Secondly, we include country fixed effects among our regressors, which will capture any countrywide factors common to all individuals, such as labor market tightness, mobility costs, or the institutional setting. Therefore, our identification of the impact of misperceptions on wages comes from the variation within country on misperceptions of the labor market situation.
Thirdly, we control for the worker ability by relying on the two proxy variables reported by the ESS interviewer when answering the questions, “Overall, did you feel that the respondent understood the questions?” (ESS 2008c, p. 75) and “Did the respondent ask for clarification on any questions?” (ESS 2008c, p. 74). The answers were originally coded into five categories: never, almost never, now and then, often, or very often. We recoded each of these variables into a dummy variable: ability1 equals one if the respondent understood the questions very often or often and zero otherwise; ability2 equals one if the respondent never or almost never required clarifications on the questions and zero otherwise.
Tables 2 and 3 report the estimates of parameters β and σ under different alternative model specifications. Robustness checks are presented in the Appendix, using the relative difference between the perceived and the actual unemployment rates or an alternative estimation method.
The impact of information misperceptions on wages
Table 2 reports the core results on interval estimation of the impact of unemployment misperception on wages, relying on data for all countries in the analysis sample. Table 3 replicates all estimations including the control for the regional unemployment rate, relying on the narrower set of countries for whom this variable is available (i.e., dropping Estonia, Finland, Ireland, and Latvia). Throughout those tables, country fixed effects are included in the regressions. Column 1 includes controls for worker attributes (gender, a quadratic term on age, and two education dummies). Column 2 allows for the impact of unemployment misperceptions on wages to be different depending on whether the individual is pessimistic or optimistic about the current labor market situation. Column 3 further controls for the individual’s ability, as proxied by the two variables reported by the survey interviewer on the respondent’s understanding of the questions being asked. Column 4 augments the specification by including firm and job attributes (firm size, industry; the worker’s broad occupation; whether the worker is a part-timer, performs a supervisor job, holds an open-ended contract, and is unionized). Finally, column 5 adds demographic controls (whether the worker lives with a partner and has any children). Whereas column 3 provides an indication on the impact of unemployment misperception on wages, column 4 helps shed light on its mechanisms, as it controls for the attributes of the job the worker is matched to.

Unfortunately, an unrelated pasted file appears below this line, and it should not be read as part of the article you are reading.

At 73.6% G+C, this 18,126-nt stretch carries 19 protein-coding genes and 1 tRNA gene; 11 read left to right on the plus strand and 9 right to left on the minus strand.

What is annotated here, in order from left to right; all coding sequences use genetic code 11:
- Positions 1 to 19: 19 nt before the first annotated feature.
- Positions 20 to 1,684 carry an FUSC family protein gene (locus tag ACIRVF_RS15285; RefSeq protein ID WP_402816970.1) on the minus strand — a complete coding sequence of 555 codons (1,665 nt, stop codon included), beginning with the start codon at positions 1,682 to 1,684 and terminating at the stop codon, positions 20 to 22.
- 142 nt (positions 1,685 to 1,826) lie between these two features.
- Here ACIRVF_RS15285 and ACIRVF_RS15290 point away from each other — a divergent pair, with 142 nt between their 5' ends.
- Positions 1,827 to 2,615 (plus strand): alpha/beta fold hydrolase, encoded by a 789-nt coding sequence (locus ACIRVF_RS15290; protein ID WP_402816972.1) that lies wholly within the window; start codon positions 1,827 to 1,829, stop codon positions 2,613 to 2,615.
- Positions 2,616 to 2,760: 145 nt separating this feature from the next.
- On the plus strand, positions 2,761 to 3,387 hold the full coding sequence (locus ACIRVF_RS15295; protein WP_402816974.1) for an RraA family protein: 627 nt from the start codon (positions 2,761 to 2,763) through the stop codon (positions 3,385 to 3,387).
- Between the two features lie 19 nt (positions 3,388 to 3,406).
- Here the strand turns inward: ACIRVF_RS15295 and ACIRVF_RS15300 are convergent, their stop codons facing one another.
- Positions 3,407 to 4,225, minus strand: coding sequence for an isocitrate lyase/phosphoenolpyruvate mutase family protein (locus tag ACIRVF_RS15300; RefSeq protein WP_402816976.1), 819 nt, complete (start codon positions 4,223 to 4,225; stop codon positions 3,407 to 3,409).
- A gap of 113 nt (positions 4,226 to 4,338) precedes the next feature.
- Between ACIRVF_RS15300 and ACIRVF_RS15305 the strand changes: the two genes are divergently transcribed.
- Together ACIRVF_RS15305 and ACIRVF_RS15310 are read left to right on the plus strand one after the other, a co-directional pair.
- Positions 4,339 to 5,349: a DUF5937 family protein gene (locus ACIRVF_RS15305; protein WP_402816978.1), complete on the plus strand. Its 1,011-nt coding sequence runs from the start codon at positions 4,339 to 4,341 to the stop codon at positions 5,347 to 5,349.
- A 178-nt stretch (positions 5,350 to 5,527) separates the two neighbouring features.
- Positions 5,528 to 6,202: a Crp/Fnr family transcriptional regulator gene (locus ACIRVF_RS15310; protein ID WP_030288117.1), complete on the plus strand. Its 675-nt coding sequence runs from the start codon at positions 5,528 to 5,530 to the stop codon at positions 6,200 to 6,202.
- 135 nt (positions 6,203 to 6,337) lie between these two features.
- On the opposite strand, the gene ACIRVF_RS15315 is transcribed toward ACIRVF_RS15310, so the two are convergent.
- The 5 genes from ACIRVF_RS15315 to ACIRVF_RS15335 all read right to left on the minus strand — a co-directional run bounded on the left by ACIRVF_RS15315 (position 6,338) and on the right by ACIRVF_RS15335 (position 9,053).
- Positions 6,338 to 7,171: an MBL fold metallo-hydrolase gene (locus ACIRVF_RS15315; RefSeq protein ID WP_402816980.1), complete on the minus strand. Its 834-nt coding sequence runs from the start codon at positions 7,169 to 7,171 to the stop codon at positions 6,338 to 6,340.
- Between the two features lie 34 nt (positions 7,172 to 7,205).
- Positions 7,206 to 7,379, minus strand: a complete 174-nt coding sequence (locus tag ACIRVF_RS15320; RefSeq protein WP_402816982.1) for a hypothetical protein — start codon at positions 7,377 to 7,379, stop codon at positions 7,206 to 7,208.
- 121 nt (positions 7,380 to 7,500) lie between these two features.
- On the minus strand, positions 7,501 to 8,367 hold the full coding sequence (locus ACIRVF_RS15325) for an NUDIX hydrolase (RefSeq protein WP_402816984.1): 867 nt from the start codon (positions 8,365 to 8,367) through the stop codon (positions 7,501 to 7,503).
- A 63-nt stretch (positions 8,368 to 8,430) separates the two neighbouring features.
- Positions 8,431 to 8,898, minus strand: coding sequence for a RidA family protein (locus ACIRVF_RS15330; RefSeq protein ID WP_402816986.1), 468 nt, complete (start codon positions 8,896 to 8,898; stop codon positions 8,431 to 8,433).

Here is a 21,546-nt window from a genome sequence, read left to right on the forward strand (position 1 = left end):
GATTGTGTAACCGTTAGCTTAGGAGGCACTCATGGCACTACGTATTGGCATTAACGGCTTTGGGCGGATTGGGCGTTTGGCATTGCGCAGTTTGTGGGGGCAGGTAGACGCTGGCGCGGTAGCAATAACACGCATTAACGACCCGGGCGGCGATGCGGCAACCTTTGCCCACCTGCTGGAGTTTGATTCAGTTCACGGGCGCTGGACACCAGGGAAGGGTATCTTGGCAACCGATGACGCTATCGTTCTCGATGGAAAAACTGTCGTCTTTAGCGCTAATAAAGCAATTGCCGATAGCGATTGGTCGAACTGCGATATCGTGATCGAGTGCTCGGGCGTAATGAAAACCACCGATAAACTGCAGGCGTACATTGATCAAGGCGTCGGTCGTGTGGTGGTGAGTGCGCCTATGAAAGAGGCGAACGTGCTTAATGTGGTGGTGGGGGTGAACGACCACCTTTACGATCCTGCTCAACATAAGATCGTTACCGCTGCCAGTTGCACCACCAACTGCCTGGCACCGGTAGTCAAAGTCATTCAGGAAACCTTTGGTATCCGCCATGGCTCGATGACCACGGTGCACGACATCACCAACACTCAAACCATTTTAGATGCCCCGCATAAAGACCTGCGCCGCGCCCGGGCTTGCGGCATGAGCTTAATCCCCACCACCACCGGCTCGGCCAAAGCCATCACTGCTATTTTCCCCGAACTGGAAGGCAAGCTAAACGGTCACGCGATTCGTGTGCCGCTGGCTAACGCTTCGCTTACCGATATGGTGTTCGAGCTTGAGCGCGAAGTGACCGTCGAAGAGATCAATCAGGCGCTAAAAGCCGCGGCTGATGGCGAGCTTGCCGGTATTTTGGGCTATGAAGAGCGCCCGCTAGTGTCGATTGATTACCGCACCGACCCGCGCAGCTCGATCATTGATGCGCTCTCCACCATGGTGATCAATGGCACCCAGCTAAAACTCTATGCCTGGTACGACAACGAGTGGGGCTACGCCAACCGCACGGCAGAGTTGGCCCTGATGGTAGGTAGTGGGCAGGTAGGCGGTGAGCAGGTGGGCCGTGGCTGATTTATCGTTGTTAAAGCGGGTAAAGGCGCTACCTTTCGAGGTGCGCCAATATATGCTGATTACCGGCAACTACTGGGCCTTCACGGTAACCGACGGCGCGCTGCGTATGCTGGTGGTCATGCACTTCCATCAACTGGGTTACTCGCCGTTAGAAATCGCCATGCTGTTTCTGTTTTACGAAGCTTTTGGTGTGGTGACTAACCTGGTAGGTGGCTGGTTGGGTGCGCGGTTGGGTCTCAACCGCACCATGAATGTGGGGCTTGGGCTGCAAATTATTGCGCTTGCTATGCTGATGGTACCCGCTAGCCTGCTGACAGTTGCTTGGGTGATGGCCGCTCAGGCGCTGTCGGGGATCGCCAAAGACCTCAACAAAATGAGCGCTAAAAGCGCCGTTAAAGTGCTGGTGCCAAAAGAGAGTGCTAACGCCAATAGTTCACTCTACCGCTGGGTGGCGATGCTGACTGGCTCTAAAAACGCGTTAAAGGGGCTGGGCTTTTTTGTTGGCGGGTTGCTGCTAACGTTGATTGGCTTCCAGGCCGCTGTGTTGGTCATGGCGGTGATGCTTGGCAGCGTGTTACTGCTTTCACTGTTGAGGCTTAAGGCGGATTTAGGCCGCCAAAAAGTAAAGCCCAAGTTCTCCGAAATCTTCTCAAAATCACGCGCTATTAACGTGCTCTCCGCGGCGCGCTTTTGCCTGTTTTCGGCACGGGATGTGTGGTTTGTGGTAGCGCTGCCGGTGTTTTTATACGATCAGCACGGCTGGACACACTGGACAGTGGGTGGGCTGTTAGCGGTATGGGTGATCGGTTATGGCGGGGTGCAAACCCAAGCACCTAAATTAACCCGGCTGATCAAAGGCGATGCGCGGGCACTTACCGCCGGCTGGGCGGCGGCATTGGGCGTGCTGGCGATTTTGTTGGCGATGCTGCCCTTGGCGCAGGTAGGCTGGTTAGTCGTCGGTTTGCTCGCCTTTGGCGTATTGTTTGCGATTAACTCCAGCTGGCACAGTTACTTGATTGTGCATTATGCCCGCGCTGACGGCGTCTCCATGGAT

The impact of the regional unemployment rate on wages (Table 3) is remarkably in line with the wisdom established by the previous literature. Indeed, our results point to an elasticity of wages with respect to the regional unemployment rate ranging from −.127 to −.096, whereas Blanchflower and Oswald (1994) derived the “law” of an elasticity of −.1.
The interesting addition to the literature on misperceptions concerns our estimation of the impact of unemployment misperception on wages (line 1 in either Tables 2 or 3). We find that each percentage point misperception of the unemployment rate is associated with a wage decline of 0.7 % (see the results in columns 1 to 3)—a misperception of the labor market situation by 10 p.p. would thus result in a wage penalty of 7 %, which is a noteworthy impact, in particular if one keeps in mind that the average misperception is 13 p.p. We further checked whether the impact could be different depending on whether the worker overshoots or undershoots when evaluating the country’s unemployment rate. We would expect workers with a pessimistic view of the labor market to lower their reservation wages and thus earn lower wages; instead, workers with an optimistic view of the labor market could be overconfident and set too high reservation wages, though possibly having trouble finding a job. Consistent with that reasoning, we find that a pessimistic view of the labor market leads to lower wages. An optimistic view, instead, has no significant impact on wages (as indicated by a formal test on the sum of the estimated coefficients in lines 1 and 2 in each model specification), possibly due to the fact that very few of these workers underestimate the unemployment rate. Column 4 further introduces controls for job and employer attributes. Interestingly, the magnitude of the impact of labor market knowledge imperfections on wages is reduced—each percentage point misperception of the unemployment rate is now associated with a wage decline of 0.4 %—suggesting that part of the impact of misinformation on wages operates through worker matching to lower quality jobs.